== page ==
Lost profits are determined by first estimating the lost gross revenue or lost sales due to an event.  This lost revenue is then reduced by the avoided or saved costs, which entails evaluating all the direct and other costs related to providing goods or services. 

The party seeking an award of lost profits must show that: (1) the parties contemplated the possibility of lost profit damages or that the lost profit damages were a foreseeable consequence of the conduct; and (2) that the lost profit damages are capable of proof with reasonable certainty.

A claim for lost profits argues that, due to the action or inaction of some other party, profits were lost and should be recovered by the party who lost them.  Disputes as to what constitutes recoverable lost profits are common in construction cases because construction business profit often involves factors outside of the business’ control.  In this industry it can be easy for one construction business to cause another to lose profits. The question of whether lost profits resulting from a contract breach constitutes direct or consequential damages has vexed practitioners for decades.  The primary factor is foreseeability of the eventual outcome at the time of contracting. Lost profits are often the single largest component of a plaintiff’s claim for breach of contract damages, and many contracts exclude recovery of consequential damages in the event of breach.  So significant sums may hang in the balance. Often a case will boil down to the question: are the subject damages direct or consequential?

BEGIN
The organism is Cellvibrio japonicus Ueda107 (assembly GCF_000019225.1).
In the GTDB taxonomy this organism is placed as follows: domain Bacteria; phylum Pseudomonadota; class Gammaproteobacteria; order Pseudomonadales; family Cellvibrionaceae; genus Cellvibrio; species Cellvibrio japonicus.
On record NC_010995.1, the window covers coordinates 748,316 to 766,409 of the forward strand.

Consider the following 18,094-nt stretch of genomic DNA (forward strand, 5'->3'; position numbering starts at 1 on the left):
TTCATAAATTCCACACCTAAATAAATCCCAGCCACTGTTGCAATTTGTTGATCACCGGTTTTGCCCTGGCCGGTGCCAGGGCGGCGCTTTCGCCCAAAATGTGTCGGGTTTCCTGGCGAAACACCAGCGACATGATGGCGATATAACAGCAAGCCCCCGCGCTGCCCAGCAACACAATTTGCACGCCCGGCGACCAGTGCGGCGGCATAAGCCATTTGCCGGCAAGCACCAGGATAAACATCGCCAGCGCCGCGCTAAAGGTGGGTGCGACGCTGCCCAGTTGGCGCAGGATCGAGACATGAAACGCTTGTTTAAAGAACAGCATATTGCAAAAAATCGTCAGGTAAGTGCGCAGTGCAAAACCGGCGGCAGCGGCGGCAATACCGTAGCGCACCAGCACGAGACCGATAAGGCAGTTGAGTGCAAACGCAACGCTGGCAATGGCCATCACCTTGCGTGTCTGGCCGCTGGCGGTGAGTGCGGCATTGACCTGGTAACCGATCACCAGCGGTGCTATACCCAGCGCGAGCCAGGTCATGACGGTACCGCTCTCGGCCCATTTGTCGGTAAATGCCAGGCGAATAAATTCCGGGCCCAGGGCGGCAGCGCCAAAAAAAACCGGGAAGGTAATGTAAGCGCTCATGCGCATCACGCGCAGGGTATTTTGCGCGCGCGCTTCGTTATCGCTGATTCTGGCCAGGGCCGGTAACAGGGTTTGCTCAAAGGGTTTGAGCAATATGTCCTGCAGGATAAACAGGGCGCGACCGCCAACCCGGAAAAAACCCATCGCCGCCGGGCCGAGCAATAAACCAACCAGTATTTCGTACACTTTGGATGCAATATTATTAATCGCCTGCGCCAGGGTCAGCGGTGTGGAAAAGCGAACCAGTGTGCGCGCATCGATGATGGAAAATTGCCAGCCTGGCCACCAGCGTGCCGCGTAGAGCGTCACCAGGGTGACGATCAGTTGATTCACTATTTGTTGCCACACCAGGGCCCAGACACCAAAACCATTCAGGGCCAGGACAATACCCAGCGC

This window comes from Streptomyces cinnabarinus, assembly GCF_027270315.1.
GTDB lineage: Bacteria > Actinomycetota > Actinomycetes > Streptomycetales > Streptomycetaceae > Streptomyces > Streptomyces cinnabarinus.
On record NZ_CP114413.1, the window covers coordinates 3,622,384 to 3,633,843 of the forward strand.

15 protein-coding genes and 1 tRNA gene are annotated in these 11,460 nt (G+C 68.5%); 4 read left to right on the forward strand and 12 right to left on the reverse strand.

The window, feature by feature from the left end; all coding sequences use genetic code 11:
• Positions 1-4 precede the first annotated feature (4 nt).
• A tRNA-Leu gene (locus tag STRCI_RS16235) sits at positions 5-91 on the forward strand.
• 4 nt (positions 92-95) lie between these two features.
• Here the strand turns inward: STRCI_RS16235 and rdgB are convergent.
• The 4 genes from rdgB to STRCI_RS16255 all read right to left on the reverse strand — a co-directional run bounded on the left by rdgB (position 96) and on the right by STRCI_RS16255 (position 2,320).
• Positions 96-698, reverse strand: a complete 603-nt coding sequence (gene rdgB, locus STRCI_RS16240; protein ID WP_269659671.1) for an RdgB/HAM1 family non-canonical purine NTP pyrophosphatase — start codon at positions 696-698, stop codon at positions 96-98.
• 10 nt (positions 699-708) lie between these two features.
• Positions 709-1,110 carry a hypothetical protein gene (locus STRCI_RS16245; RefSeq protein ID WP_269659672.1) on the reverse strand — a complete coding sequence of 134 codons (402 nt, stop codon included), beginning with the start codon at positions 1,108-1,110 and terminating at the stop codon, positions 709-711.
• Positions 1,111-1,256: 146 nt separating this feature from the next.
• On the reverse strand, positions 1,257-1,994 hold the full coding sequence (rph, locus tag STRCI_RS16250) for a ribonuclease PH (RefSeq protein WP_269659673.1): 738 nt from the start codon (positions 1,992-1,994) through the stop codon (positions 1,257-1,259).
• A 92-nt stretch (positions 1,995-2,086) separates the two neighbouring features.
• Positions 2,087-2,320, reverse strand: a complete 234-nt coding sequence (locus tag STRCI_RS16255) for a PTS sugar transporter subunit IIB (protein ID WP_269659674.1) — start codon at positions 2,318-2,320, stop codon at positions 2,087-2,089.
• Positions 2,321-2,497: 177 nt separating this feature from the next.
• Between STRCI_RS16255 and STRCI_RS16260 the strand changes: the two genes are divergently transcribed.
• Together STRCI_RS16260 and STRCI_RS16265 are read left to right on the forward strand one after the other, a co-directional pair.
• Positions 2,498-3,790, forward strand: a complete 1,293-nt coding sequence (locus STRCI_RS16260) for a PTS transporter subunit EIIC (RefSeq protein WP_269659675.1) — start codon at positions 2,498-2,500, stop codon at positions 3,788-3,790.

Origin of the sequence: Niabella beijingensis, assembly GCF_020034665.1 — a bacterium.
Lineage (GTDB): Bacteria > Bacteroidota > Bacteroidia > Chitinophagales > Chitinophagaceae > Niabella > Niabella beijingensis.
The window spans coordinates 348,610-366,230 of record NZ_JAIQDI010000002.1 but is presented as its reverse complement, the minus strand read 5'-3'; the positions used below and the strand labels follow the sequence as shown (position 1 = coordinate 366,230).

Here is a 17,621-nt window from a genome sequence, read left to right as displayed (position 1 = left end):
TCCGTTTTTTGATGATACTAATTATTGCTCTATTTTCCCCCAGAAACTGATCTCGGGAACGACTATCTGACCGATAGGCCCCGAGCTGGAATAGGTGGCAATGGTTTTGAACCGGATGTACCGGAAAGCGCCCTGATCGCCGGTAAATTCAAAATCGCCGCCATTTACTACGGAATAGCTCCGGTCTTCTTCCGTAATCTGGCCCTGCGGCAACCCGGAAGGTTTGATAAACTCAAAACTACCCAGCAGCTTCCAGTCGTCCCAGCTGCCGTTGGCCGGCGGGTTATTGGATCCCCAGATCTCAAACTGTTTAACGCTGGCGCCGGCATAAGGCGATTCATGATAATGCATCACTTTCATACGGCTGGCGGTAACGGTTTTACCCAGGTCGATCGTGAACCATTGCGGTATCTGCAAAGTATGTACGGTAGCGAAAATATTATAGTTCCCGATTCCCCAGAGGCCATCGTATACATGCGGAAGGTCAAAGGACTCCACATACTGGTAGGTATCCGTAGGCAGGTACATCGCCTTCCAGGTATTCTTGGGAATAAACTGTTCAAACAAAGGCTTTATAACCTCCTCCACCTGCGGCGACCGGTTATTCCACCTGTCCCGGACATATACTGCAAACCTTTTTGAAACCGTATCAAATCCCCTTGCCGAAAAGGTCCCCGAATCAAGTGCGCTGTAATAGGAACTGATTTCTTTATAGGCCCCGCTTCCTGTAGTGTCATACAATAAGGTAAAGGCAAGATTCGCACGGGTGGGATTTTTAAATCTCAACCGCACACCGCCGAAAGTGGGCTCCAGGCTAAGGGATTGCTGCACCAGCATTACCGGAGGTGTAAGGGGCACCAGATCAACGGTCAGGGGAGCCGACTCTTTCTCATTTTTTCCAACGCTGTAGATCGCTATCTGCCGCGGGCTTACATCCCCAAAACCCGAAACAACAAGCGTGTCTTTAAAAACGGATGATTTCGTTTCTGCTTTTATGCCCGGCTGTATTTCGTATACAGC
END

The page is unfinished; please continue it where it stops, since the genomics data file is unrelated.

Do not hesitate to contact the attorneys at Tishkoff if you have questions regarding litigation, or business or employment law.  Contact information for the Tishkoff attorneys is available at Tishkoff’s web site:  https://tishold.dream.press/.  

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Sources: https://www.bvresources.com/blogs/bvwire-news/2018/08/27/do-you-know-the-common-elements-of-lost-profits-damages-cases

Claims for Lost Profits Are Difficult to Prove | Construction Claims